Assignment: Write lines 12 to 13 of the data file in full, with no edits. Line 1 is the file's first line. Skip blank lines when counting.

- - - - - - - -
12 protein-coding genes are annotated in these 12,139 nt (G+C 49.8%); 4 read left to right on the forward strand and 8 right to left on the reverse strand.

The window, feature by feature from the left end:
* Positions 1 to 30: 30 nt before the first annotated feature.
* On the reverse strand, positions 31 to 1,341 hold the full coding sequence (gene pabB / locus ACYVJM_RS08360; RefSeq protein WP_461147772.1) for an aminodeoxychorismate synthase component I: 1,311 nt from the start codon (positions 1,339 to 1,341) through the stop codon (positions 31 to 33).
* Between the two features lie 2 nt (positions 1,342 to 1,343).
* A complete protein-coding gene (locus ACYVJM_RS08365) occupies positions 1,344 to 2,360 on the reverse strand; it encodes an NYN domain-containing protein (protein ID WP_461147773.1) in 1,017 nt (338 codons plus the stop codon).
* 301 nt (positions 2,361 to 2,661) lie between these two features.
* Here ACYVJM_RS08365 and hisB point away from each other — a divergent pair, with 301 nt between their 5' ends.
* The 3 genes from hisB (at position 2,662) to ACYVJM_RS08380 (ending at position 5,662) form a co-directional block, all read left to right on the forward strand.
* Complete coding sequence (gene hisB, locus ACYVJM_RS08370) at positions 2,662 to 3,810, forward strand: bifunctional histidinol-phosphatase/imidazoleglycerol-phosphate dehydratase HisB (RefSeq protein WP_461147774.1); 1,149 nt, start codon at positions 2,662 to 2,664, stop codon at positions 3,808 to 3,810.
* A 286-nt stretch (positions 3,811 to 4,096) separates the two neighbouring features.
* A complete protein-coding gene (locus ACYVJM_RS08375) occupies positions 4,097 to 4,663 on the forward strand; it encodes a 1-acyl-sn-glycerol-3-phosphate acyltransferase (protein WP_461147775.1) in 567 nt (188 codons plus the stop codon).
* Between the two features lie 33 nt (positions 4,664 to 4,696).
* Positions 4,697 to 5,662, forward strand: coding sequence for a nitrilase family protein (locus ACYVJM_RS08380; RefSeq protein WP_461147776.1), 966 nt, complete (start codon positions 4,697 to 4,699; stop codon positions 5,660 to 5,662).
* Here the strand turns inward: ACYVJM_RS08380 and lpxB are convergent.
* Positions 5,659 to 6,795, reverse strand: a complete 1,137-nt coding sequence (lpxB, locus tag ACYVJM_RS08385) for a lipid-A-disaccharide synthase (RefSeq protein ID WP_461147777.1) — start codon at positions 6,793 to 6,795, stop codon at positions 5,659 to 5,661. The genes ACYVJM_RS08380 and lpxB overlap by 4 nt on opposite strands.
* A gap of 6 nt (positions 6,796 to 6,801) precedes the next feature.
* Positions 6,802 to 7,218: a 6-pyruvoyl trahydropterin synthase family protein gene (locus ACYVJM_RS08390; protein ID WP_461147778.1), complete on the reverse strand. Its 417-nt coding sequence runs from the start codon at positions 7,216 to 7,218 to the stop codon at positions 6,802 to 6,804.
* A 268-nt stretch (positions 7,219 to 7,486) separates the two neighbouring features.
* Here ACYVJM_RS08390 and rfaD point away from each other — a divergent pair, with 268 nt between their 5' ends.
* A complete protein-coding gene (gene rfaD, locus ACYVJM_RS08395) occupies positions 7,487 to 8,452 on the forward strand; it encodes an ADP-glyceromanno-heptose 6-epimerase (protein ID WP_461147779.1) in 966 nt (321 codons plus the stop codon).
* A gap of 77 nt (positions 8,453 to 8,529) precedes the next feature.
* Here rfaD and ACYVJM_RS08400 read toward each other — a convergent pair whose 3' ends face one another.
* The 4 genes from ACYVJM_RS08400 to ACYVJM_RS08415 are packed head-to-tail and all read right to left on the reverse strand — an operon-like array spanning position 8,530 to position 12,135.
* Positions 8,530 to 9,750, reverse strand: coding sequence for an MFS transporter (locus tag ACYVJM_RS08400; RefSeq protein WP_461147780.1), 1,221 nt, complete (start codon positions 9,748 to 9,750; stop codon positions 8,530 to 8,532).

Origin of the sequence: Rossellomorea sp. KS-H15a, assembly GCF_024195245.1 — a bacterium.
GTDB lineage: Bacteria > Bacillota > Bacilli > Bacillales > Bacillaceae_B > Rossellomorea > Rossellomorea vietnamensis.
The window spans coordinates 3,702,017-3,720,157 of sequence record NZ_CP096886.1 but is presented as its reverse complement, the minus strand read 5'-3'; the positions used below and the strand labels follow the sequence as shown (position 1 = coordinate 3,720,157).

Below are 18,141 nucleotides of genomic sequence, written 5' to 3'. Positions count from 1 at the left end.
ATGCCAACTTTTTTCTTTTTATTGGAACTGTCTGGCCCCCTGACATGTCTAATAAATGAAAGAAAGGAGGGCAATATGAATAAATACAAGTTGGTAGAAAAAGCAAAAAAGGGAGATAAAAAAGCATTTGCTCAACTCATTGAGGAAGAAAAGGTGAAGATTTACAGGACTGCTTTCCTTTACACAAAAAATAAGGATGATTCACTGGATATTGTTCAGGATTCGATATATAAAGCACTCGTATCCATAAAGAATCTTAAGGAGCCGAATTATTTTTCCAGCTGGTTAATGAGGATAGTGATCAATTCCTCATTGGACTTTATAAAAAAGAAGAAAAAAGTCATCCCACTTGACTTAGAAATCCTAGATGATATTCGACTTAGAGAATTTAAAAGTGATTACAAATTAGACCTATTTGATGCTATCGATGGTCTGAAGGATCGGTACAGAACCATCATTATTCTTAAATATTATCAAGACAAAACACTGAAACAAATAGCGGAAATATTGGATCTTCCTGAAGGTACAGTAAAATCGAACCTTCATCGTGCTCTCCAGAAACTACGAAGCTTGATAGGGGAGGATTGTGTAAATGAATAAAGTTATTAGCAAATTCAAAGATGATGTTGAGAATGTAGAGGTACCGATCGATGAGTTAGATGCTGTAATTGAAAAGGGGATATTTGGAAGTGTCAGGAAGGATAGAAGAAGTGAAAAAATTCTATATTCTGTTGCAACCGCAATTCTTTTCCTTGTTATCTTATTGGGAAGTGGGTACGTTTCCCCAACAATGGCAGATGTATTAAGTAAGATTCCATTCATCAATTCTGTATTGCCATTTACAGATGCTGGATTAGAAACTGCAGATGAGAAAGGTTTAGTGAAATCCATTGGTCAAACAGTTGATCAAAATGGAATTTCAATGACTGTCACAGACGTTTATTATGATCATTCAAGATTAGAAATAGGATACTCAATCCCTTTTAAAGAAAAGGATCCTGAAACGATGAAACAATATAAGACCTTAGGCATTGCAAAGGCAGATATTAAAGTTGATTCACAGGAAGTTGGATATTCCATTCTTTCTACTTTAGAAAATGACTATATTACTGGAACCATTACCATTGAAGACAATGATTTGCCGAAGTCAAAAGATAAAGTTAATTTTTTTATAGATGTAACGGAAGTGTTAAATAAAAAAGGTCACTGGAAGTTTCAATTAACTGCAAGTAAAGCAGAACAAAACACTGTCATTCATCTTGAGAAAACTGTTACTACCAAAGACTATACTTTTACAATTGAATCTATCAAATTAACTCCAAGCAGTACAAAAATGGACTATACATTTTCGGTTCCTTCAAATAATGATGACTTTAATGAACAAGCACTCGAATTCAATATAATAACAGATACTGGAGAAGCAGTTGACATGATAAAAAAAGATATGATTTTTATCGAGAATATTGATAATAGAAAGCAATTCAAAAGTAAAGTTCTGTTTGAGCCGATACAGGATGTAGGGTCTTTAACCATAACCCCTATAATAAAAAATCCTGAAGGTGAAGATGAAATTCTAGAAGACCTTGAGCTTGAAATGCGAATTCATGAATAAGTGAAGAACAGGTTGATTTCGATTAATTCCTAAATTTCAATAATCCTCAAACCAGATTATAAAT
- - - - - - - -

* A complete protein-coding gene (locus ACYVJM_RS08375) occupies positions 4,097 to 4,663 on the forward strand; it encodes a 1-acyl-sn-glycerol-3-phosphate acyltransferase (protein WP_461147775.1) in 567 nt (188 codons plus the stop codon).
* Between the two features lie 33 nt (positions 4,664 to 4,696).